Still, Mallett's shaky outing didn't alleviate concerns about Joe Flacco's back injury or quiet those wanting Baltimore to sign Colin Kaepernick. He was all over the place on most of his throws, connecting on 9 of 18 passes for 58 yards in one half of work, and he didn't complete a pass longer than 11 yards.
In Mallett's defense, Baltimore didn't suit up its top three wide receivers (Jeremy Maclin, Mike Wallace and Breshad Perriman), its pass-catching running back (Danny Woodhead), its most experienced tight end (Ben Watson) and three projected starters on the offensive line (Marshal Yanda, Alex Lewis and Austin Howard).
In a way, Mallett did play winning football in that he didn't turn over the ball and Baltimore scored on half of Mallett's drives. But he often missed open receivers and was nearly picked off when he threw badly behind Michael Campanaro. Plus, the 13 points scored by the Ravens when Mallett was quarterbacking primarily came off Redskins' penalties and a turnover.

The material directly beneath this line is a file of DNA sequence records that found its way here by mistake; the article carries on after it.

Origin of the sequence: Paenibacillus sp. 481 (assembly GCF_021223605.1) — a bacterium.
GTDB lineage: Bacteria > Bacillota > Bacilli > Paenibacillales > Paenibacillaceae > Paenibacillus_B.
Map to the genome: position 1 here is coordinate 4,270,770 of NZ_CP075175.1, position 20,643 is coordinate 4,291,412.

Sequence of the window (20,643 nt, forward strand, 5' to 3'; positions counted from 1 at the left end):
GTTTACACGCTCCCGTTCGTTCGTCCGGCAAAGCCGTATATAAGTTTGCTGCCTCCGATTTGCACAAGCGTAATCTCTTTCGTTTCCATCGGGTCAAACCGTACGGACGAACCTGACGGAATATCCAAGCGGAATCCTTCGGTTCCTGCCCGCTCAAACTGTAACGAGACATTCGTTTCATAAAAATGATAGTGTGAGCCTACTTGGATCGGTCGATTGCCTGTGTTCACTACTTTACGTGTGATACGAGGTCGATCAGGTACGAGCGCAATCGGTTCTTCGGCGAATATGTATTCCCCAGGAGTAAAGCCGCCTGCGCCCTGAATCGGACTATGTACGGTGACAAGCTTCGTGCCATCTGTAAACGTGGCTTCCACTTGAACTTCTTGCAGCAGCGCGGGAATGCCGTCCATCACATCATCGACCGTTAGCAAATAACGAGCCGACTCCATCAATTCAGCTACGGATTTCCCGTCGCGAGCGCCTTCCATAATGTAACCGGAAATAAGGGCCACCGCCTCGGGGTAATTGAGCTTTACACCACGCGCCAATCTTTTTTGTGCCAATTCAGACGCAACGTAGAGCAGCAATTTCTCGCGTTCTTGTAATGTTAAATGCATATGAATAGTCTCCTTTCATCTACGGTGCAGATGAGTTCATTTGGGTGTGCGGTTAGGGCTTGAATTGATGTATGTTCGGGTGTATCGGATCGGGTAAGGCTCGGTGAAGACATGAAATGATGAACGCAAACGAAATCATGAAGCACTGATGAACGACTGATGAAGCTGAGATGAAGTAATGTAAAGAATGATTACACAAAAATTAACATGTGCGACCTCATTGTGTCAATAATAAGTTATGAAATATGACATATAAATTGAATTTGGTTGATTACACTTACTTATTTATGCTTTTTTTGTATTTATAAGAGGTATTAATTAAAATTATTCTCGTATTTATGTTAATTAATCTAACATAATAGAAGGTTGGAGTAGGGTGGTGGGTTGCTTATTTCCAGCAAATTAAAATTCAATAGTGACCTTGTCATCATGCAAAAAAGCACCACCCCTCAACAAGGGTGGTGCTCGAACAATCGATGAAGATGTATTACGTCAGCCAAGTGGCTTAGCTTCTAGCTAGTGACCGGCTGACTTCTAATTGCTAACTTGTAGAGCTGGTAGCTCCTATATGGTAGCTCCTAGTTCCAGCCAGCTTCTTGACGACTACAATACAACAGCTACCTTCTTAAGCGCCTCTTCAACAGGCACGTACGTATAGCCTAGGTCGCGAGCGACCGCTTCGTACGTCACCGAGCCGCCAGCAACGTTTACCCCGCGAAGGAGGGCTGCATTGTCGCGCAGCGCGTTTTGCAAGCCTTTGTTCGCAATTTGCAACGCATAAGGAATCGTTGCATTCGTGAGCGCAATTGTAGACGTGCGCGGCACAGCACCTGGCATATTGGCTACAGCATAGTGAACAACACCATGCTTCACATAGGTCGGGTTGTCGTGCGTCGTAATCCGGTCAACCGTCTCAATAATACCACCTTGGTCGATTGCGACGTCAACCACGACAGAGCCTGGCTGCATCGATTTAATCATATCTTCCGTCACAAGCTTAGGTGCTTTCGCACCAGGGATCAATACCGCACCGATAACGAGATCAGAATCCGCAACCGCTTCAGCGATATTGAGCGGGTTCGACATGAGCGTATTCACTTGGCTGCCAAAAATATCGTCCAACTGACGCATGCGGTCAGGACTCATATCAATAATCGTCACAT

"We need [to be] more consistent," Mallett said. "It's the first preseason game, you've got a lot of new guys out there, but it's to be expected."
Mallett's struggles stood out even more because the Ravens were clicking in every other area. The defense only allowed 138 yards for the entire game. Special teams got a 59-yard field goal from Justin Tucker and a 46-yard punt return from Keenan Reynolds. The offense got a boost from the hard running from Terrance West (23 yards on five carries including a touchdown).
There is no definitive timetable on Flacco, who has now missed two weeks of training camp. That means Mallett will continue to run the first-team offense like he's done since camp opened.
The preseason opener was similar to how Mallett has practiced in training camp. He was off target on plenty of throws downfield, and there were a couple of throws that were so wild that it was difficult to know who the intended target was. Overall, he was 5-of-12 on passes to his wide receivers and tight ends.
It led to a woeful first half. To put it in perspective, only four quarterbacks (Carson Palmer, Brock Osweiler, Alex Smith and Carson Wentz) last season threw for fewer first-half yards than Mallett with at least as many throws as him.
"The more snaps we played, everybody was kind of settling in a little bit more, and you know, we got the win," Mallett said. "That was goal No. 1 for us."